As a threshold matter, GBT has presented only circumstantial evidence of a conspiracy.   None of the emails, or any other evidence GBT presents, show an explicit understanding between the Appellees to collude and unlawfully eliminate CPCH from the standard.   Compare Tunica, 496 F.3d at 410 (finding that email communications show conspiracy because they contain direct evidence stating that the parties entered into a “gentlemen's agreement” not to deal with another company).   Unlike Tunica, here the emails actually reveal disagreement among the Appellees.   The Appellees disliked CPCH for different reasons and wanted to remove it at different times.   They disagreed about the very action GBT claims constituted the conspiracy-whether to add CPCH to the clean-up list being presented at the Tokyo meeting.   Viewing the evidence favorably to GBT, the emails do reveal a common dislike for CPCH among some of the Appellees and other companies.   However, common dislike is not the same as an explicit understanding to conspire, so we accordingly review GBT's claim under the stricter standard required for circumstantial evidence.

 To show conspiracy, circumstantial evidence must tend to exclude the possibility that the Appellees acted independently.   See Matsushita, 475 U.S. at 587-88, 106 S.Ct. 1348.   However, GBT has presented no evidence refuting the possibility that the Appellees found CPCH outdated and independently supported its removal.   Viewed most favorably to GBT, the evidence indicates that some of the Appellees communicated their dislike of CPCH to each other, and that each Appellee hoped CPCH would eventually be removed from the standard.   However, at least one Appellee (Lucent) only expressed a desire to remove CPCH in internal company emails, and was not part of the group email discussions.   This evidence amounts to an exchange of information, followed by parallel conduct when the Appellees (and over 100 other companies) unanimously voted to remove CPCH, and it does not refute the likelihood of independent action.   See Consol. Metal Prods., Inc. v. Am. Petroleum Inst., 846 F.2d 284, 294 n. 30 (5th Cir.1988) (noting that the mere exchange of information, or even consciously parallel action, is insufficient to establish a conspiracy under § 1).   Moreover, the action that GBT alleges implemented the conspiracy-when the Ericsson representative moved to place CPCH on the clean-up list at the Tokyo meeting-occurred independently before the entire plenary body, and GBT offers no evidence indicating it resulted from any explicit agreement.   On the contrary, the evidence indicates that Ericsson's action was in opposition to what some of the other Appellees wanted, due to their concerns about Cingular's allegiance to CPCH.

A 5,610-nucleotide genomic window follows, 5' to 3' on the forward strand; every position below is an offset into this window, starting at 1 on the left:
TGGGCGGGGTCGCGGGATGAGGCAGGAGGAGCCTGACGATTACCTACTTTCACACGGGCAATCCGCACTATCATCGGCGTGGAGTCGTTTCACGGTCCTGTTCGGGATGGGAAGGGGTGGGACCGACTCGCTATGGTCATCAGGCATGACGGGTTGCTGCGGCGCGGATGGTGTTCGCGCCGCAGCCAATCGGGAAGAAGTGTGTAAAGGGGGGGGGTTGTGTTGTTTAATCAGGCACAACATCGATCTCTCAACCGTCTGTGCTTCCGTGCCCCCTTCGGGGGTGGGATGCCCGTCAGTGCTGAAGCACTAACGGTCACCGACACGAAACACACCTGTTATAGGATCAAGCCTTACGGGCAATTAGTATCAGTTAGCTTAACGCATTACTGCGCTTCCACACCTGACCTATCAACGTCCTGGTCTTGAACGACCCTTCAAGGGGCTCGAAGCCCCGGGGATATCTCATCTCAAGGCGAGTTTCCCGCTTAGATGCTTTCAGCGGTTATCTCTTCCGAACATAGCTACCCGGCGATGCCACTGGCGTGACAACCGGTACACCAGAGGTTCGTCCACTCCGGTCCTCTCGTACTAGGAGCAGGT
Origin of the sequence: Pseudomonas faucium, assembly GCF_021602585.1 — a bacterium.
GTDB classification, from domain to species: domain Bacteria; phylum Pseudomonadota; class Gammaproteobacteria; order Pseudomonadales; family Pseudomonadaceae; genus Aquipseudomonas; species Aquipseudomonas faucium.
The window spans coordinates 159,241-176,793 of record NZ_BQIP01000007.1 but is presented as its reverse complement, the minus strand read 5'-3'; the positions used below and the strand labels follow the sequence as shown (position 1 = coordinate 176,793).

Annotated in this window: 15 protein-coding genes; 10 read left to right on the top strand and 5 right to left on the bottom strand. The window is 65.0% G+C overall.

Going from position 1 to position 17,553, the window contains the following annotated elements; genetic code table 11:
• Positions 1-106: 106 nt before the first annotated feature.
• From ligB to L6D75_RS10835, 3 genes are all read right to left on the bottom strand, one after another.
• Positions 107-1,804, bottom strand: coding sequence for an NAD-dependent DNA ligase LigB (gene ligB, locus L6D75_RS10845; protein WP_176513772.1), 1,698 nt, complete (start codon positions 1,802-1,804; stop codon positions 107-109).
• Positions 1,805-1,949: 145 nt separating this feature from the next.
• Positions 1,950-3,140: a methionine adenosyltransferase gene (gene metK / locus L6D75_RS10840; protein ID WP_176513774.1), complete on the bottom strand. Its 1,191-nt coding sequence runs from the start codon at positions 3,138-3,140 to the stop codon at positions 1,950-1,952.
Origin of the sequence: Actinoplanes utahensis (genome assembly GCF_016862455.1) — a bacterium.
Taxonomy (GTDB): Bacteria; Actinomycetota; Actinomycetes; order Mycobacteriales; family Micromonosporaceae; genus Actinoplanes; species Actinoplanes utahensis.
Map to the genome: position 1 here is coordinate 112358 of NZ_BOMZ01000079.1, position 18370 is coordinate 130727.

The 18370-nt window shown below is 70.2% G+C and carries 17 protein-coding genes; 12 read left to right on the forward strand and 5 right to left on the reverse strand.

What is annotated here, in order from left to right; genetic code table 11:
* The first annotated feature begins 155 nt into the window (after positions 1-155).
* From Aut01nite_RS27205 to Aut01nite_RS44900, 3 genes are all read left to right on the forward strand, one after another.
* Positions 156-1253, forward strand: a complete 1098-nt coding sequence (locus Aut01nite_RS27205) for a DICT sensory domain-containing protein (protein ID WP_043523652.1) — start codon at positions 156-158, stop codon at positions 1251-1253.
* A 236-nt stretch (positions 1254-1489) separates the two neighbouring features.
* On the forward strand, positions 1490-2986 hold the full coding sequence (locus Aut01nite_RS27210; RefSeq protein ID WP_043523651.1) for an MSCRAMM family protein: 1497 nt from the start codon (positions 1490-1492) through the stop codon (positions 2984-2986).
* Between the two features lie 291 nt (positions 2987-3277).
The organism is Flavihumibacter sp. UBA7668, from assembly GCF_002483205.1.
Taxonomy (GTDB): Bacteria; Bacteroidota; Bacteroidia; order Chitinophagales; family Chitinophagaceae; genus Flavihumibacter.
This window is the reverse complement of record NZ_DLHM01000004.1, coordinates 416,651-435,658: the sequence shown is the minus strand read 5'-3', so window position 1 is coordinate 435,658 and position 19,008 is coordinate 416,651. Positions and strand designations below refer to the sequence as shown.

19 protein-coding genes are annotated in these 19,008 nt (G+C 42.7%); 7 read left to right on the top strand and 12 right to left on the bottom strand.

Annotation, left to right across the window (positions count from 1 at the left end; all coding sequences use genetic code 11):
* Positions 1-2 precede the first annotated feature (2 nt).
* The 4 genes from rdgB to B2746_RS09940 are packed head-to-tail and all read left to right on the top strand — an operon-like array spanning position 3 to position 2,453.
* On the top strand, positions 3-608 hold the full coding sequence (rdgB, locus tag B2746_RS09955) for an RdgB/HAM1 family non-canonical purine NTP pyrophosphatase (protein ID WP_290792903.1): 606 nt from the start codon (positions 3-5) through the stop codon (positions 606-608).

GBT argues that the Appellees' had economic motives to remove CPCH, demonstrating that they did not act independently.   These purported motives include avoiding the payment of royalty fees to use CPCH and promoting their own competing technology.   The first motive finds no support in the evidence, because none of the Appellees, and in fact no company at all, had ever paid royalties to GBT for CPCH.   Further, CPCH was an optional feature in the 3GPP standard.   There was no rational reason for the Appellees to conspire to unlawfully remove CPCH to avoid paying royalties, when they could simply opt not to use it.   Regarding the alleged competing-technology motive, such evidence does not exclude the possibility of independent conduct.   Appellees could still support CPCH's removal because they disliked it, even if they owned competing technology.   In fact, the existence of an independent financial motive to remove CPCH might be an independent reason for each Appellee company to support CPCH's removal.   It is not sufficient under Matsushita for GBT to simply propose conceivable motives for conspiratorial conduct;  GBT's evidence must tend to show that the possibility of independent conduct is excluded.   See Matsushita, 475 U.S. at 587-88, 106 S.Ct. 1348.   GBT's evidence does not tend to exclude the possibility that the Appellees acted independently, motivated by a desire to improve the 3GPP standard by removing outdated and underused technologies.